Chopard And Cinema's New Golden Age
Chopard’s co-president and artistic director Caroline Scheufele says she has always had a passion for cinema. But it was only in the late Nineties that she was presented with the opportunity to combine her love for film with her occupation—creating beautiful, precious objects.
Visiting the office of the Cannes Film Festival’s then director, Pierre Viot, in 1997, she was struck by how “unglamorous” the original Palme d’Or trophy was. “I asked whether I might have the opportunity to redesign it,” Scheufele explains. “Pierre said, ‘Of course, young lady!’ My family thought I was mad to take on such a challenge.”
The design of the Palme d’Or is inspired by the palm trees that line Cannes’ famous seafront boulevard, the Croisette, and by the palm leaf central to the city’s coat of arms. In rethinking the award, Scheufele says, “I had to respect the palm motif and the number of fronds on the stem, because the festival’s logo was already copyrighted around the world, but apart from that I was free to do as I pleased.”
At the closing ceremony of the festival in 1998, Scheufele’s new and improved Palme d’Or made its debut.“I gave the palm volume, made it three-dimensional, brought it to life and placed it atop a rock crystal cut like a diamond,” she says. Her design remains unaltered to this day.
Since 2014, the Palme d’Or, for the best feature film, and the mini Palme, for the best short film, have been cast in Fairmined 18-karat yellow gold. The certification, pioneered by Chopard, guarantees that the metal has been mined in a responsible, sustainable manner by workers labouring in safe conditions for a fair day’s pay. This sense of ethics plays a key role in Chopard’s appeal to principled movie stars.
“Many of our celebrity friends are involved in various foundations and organisations focused on nature, conservation, protecting the oceans and so forth. Of course they are proud to help further promote sustainability through what they do, how they appear—and what they wear,” says Scheufele.
Chopard is also responsible for shaping and engraving the palm-emblazoned rock crystals, sourced sustainably from mines in Austria, that serve as the other awards at Cannes. In addition, in 2001, the maison created an award all of its own—the Trophée Chopard, which recognises talents of tomorrow. It has been bestowed upon rising stars including Audrey Tautou, Marion Cotillard and John Boyega.
“It’s a tough world, the film industry,” Scheufele says. “We bring the winners to the attention of the global press at the festival and we host them on the red carpet, which gives them huge exposure.”
Many of our celebrity friends are involved in various foundations... Of course they are proud to help further promote sustainability through what they do, how they appear—and what they wear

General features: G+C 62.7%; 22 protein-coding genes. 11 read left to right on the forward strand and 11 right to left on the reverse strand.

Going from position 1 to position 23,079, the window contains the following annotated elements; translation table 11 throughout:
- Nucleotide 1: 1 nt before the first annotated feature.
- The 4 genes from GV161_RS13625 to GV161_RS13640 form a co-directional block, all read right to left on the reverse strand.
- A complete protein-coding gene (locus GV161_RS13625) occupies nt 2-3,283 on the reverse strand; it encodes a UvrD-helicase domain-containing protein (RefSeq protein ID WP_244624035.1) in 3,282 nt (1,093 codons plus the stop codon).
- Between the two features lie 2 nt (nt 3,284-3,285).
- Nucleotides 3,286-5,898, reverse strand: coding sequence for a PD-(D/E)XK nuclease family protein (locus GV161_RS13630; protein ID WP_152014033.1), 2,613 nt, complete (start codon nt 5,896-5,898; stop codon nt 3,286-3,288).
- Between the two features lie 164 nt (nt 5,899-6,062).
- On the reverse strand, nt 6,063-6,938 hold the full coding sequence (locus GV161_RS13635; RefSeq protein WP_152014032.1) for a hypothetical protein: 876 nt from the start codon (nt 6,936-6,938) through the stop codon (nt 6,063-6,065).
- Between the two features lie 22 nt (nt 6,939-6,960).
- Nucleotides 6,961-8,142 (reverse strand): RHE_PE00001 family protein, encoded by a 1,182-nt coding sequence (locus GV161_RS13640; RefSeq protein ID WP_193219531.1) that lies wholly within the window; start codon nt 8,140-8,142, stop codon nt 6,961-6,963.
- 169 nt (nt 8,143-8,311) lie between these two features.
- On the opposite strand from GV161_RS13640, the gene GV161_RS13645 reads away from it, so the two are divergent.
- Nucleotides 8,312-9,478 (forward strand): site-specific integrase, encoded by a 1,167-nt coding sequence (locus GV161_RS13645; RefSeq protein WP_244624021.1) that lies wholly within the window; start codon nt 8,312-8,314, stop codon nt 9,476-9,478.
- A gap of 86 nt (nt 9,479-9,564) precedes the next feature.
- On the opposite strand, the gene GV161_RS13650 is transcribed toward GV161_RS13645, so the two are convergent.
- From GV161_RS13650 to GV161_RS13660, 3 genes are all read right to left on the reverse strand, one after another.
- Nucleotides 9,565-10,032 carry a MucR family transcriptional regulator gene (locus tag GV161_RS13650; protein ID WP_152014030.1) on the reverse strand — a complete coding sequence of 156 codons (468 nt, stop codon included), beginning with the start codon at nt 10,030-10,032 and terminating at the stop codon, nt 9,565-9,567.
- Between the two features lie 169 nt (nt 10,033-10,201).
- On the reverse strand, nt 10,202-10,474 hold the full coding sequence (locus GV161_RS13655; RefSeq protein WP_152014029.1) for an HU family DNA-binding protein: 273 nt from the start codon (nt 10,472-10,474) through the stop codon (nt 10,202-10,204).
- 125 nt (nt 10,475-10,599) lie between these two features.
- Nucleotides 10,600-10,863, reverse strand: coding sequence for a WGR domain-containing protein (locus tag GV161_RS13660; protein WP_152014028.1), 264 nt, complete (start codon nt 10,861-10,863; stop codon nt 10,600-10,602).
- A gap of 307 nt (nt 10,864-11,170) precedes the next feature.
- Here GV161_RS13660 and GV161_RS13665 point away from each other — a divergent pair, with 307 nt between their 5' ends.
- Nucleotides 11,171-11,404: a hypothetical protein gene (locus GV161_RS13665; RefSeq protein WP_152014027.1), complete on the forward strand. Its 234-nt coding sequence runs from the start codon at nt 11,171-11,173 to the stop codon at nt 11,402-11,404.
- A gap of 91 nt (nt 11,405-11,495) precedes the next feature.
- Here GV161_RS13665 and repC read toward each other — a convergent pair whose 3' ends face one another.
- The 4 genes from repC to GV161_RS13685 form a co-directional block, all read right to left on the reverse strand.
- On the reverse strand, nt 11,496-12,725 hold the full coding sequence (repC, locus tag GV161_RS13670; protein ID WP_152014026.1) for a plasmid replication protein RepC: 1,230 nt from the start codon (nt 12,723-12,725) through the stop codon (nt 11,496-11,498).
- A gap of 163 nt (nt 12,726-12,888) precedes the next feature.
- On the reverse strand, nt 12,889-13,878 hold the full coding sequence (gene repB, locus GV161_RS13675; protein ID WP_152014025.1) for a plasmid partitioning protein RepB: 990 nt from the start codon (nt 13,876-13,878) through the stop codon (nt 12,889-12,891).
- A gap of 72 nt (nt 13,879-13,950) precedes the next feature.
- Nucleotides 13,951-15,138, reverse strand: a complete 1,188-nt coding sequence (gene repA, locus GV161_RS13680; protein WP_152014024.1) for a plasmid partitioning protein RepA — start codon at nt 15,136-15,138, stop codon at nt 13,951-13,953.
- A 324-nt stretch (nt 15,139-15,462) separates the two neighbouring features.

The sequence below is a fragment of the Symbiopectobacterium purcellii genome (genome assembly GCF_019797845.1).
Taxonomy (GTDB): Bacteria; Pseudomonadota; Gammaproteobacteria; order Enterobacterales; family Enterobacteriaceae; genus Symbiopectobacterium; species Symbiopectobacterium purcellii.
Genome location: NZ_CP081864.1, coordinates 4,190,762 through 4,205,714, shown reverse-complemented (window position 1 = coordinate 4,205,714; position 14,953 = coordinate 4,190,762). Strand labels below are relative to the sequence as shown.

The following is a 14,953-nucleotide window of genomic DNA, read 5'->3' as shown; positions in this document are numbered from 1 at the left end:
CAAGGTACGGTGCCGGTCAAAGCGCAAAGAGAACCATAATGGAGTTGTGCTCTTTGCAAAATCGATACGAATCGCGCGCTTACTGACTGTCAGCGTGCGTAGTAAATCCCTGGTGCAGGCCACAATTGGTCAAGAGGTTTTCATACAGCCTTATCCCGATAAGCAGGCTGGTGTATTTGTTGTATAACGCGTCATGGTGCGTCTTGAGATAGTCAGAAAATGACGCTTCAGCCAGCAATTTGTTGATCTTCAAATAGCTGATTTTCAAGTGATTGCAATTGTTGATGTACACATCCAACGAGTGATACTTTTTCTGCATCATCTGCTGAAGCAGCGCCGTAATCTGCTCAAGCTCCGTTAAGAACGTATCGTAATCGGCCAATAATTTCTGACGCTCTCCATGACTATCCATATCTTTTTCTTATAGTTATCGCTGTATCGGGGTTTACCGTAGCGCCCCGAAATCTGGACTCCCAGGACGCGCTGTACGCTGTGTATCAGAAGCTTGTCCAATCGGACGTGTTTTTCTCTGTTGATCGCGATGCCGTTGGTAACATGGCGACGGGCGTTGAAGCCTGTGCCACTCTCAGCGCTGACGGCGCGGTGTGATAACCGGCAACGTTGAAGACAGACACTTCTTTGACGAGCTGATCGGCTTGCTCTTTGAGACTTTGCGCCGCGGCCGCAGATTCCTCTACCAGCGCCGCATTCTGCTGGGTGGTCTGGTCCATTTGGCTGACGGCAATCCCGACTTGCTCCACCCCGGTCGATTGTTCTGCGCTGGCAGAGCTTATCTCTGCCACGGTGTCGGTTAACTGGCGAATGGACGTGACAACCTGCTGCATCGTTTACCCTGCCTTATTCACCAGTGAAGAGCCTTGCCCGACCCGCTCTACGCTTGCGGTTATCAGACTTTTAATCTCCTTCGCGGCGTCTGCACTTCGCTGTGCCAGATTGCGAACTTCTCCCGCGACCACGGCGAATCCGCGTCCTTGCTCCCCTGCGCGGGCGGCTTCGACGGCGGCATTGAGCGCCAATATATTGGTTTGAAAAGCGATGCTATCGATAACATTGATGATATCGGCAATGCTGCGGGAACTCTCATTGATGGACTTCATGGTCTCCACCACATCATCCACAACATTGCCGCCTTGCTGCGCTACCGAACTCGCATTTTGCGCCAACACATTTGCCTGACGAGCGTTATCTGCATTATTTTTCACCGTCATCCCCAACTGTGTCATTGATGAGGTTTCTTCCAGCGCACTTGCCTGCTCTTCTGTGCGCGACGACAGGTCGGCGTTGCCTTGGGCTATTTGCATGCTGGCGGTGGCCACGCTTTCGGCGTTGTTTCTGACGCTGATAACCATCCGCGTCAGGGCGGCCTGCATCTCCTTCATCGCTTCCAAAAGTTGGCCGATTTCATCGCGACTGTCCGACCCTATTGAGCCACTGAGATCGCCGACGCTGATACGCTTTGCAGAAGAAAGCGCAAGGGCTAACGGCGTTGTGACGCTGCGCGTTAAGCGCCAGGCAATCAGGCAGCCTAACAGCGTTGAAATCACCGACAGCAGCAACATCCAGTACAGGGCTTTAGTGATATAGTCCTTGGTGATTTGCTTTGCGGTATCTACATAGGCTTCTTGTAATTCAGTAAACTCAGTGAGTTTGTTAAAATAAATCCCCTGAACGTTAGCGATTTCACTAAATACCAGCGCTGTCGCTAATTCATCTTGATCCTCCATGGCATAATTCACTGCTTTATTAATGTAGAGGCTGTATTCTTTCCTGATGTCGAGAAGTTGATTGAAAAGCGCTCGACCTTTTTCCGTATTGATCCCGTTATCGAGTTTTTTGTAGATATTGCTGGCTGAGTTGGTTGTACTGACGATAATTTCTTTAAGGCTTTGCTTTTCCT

Every year, Scheufele designs the Red Carpet Collection, a series of high-jewellery pieces created to adorn stars as they attend Cannes’ legendary parties. The number of pieces in the collection reflects the number of years the film festival has existed—in 2020, 73 stunning high-jewellery creations were designed.
Sadly, due to Covid-19, no physical festival took place in Cannes in 2020. Chopard is, however, working on a series of events in October supporting the International Committee of the Red Cross and its work battling the coronavirus crisis.
Some of the world’s biggest stars have climbed the stairs to the awards venue sporting pieces from Chopard’s Red Carpet Collection. They include Charlize Theron, Angelina Jolie, Fan Bing Bing, Zhang Ziyi and Lupita Nyong’o.
Chopard watches and jewellery have also appeared on screen on numerous occasions. The maison recently supplied an array of creations to appear in Rocket Man, recounting the life story of Scheufele’s close friend, Sir Elton John. And when the delayed Bond film No Time to Die finally reaches cinemas, Ana de Armas will be seen adorned in three haute-joaillerie models from Chopard’s Green Carpet Collection—a necklace set with pear-shaped diamonds totalling 43 carats, a bracelet featuring an 82-carat cascade of pear-shaped and brilliant-cut diamonds, and earrings boasting 14 carats of pear-shaped diamonds.
With Chopard having been closely involved in the world of film for more than two decades via its association with the Cannes festival, its jewels often star on the silver screen like this. As Scheufele puts it, in life, as in cinematic plot lines, “One thing often leads to another.”
Chopard sponsors the Entertainment and Philanthropy & Charity categories of the Gen.T List 2020.